From Lake Wawasee to Salamonie Reservoir, plus three other picks, here's where you'll find some of our state's best bassing in the northern tier counties. (May 2007)
Photo by Ron Sinfelt
Right now is one of the most exciting times of the year to fish for largemouth bass. And it has a lot to do with the metabolisms of largemouths increasing as water temperatures go up as well. After surviving a long winter, the business of species propagation is of paramount importance to largemouth bass, and their feeding rates will increase in the springtime to prepare for the rigors of spawning. As a matter of fact, in the springtime, the entire aquatic food chain will explode with activity -- and this is good news for bass enthusiasts.
Because of these increased levels of feeding and activity, largemouth fishermen will often use crankbaits and spinnerbaits retrieved at high speed during this time of the year to entice rod-bending strikes. Yours truly has on many occasions enjoyed fantastic largemouth fishing right now by using shad-imitation crankbaits reeled in with a 6:1 ratio level-wind reel at high speed. There is no doubt about it: If you can find where bass are located on a particular body of water in the spring, it often leads to a fishing bonanza! And, fortunately, there are some good places to fish for largemouths in the northern part of the state that are open to the public.
With the largemouth's metabolism kicked into high gear, you'll want to focus your fishing efforts on the most productive waters. Therefore, it is a good idea to focus on bodies of water that have been given a stamp of approval by fishing organizations that put on bass-fishing tournaments.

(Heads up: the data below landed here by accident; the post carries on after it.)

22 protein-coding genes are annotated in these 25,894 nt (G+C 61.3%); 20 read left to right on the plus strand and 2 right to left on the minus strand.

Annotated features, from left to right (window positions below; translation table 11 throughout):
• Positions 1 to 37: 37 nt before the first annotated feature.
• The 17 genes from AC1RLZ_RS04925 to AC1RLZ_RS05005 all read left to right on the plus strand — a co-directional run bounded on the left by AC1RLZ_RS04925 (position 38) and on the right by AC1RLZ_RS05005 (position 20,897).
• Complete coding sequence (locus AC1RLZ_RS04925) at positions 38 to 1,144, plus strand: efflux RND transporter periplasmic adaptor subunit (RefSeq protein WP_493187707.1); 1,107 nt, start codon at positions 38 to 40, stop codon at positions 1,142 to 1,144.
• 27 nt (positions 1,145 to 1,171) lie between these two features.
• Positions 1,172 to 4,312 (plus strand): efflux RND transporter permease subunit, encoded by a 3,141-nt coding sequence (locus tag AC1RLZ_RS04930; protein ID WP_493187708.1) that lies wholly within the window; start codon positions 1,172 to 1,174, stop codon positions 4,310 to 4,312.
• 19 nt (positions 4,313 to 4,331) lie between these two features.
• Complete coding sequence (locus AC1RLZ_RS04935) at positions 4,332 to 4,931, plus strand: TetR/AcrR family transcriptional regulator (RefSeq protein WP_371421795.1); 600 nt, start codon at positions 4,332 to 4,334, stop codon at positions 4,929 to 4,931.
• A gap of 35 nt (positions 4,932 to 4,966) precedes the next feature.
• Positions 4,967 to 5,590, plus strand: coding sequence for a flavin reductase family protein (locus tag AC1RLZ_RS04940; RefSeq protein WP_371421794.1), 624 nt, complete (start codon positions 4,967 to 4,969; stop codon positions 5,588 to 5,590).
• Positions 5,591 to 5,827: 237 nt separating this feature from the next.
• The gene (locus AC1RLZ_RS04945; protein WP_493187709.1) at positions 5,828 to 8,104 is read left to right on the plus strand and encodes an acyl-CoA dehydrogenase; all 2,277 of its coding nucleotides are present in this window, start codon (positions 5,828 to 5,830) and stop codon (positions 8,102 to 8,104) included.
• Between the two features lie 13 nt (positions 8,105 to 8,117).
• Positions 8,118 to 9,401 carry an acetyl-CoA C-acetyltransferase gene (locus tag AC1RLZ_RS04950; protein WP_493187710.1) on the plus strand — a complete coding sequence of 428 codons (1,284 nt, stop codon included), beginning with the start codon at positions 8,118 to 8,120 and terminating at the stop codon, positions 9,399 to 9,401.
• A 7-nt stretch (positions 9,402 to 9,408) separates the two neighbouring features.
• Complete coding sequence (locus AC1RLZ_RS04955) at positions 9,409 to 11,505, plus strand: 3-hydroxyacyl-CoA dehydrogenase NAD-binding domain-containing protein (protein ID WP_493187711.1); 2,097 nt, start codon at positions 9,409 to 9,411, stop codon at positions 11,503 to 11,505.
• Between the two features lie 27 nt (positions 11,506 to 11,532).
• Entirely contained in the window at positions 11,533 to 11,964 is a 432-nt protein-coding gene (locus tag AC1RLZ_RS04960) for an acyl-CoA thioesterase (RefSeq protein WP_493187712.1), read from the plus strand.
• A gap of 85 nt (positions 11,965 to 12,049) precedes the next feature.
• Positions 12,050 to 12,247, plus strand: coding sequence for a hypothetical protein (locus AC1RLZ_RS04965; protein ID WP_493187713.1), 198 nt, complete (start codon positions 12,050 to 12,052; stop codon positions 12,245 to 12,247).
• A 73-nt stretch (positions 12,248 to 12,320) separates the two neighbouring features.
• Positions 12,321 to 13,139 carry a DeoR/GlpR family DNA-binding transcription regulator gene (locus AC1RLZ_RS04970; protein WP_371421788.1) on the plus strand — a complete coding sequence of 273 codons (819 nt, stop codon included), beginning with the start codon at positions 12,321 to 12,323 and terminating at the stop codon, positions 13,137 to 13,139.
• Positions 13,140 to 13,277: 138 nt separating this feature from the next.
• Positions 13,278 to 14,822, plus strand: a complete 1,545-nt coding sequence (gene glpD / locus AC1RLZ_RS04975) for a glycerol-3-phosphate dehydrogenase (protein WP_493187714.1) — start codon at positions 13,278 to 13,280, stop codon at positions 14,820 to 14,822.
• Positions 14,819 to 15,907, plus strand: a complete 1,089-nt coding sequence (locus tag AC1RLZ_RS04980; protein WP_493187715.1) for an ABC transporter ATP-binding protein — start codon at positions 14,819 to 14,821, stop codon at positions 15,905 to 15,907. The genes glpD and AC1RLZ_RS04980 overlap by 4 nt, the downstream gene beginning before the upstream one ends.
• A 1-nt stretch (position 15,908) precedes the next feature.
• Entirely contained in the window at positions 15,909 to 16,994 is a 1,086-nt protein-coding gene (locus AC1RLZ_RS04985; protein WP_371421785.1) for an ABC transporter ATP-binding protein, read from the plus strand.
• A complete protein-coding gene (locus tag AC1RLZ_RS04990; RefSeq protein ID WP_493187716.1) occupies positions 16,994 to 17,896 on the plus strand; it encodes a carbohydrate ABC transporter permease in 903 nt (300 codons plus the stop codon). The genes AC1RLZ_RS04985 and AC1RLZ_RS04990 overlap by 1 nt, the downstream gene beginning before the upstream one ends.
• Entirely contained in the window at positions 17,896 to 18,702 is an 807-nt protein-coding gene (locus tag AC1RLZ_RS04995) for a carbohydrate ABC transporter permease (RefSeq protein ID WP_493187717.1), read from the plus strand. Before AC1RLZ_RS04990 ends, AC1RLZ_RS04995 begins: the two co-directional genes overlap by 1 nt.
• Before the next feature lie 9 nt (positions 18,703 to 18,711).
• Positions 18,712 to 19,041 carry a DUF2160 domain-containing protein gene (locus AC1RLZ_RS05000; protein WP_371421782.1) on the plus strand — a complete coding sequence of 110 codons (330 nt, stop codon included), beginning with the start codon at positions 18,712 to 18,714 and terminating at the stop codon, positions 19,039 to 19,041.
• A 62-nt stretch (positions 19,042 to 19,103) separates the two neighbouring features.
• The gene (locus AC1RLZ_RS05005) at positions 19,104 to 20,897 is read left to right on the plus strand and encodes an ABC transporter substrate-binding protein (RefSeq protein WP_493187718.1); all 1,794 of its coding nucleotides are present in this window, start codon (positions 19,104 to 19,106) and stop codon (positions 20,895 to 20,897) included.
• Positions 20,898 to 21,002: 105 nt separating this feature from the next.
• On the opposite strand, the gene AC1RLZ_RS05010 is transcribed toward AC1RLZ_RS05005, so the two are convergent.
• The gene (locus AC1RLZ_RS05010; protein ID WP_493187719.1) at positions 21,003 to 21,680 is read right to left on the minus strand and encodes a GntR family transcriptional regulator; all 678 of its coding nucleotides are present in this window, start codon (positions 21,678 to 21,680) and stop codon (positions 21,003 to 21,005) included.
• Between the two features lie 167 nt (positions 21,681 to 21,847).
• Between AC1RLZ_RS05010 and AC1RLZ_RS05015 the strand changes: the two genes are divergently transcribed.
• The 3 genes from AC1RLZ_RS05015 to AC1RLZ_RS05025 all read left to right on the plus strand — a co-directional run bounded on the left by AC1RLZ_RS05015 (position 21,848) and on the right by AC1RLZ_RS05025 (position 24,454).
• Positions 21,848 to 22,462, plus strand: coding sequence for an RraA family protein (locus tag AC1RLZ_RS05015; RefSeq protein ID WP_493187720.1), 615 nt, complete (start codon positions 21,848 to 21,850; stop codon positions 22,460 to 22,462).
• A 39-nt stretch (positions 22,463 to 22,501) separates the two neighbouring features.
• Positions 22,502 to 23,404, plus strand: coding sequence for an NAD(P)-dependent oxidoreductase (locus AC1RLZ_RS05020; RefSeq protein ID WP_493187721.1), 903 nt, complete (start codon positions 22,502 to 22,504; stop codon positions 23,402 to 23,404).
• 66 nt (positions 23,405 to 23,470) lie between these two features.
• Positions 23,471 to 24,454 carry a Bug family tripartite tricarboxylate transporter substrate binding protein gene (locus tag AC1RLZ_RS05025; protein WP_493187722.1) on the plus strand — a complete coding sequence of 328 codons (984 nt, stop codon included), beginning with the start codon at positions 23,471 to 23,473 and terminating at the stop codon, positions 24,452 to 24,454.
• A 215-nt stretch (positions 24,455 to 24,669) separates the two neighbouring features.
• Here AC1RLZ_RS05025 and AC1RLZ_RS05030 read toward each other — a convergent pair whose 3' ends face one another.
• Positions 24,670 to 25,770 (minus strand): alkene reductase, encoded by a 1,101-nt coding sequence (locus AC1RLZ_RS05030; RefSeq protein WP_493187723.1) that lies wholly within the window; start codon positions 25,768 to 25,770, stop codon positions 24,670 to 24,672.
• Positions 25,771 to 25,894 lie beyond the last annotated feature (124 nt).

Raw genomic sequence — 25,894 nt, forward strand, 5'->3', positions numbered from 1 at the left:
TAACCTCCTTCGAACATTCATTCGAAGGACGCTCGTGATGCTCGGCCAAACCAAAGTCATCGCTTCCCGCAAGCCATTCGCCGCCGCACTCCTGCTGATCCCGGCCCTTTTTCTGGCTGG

This is a good way to focus your fishing efforts for several reasons. To begin with, the organizations putting on tournaments aren't going to select a body of water that offers poor fishing. Moreover, we don't want to waste valuable time fishing on lakes that only have marginal fishing potential during one of the best times of the year to fish.
Like a stockbroker finding you the best ways to invest your money, the big-time bass-fishing organizations have -- by virtue of holding a tournament on a specific lake -- found some of the best lakes to invest your fishing time on.
We'll use this line of thinking and pick a few more lakes, based on their overall largemouth-fishing attributes and accessibility. Let's now take a look at several lakes from the northern part of the state down to Indy where you'll likely find good to excellent largemouth angling.
Lake Wawasee is in Kosciusko County. Not insignificantly, Kosciusko County is noted for its appeal to sportsmen, and Lake Wawasee's 3,060 acres of largemouth-fishing possibilities help to strengthen this appeal a great deal. Lake Wawasee has an average depth of 22 feet, and a maximum depth of 77 feet; the lake is loaded with the type of underwater topography and structure that experienced bass fishermen know will produce fish.
Wawasee has a public boat ramp on the southeast end of the lake off Hatchery Road at Buttermilk Point with room for 100 vehicles. The lake is (public) user friendly in other ways, too. It has a park, fishing pier, numerous marinas and places to rent boats.
The American Bass Anglers held a bass-fishing tournament on Wawasee last May. Israel Beard was the tournament winner, netting five bass that totaled 9.91 pounds. Fred Bledsoe came in a close second right behind Beard with a catch of five bass weighing 9.44 pounds. The big bass winner in the tournament was Jim Young with a bass of 2.60 pounds.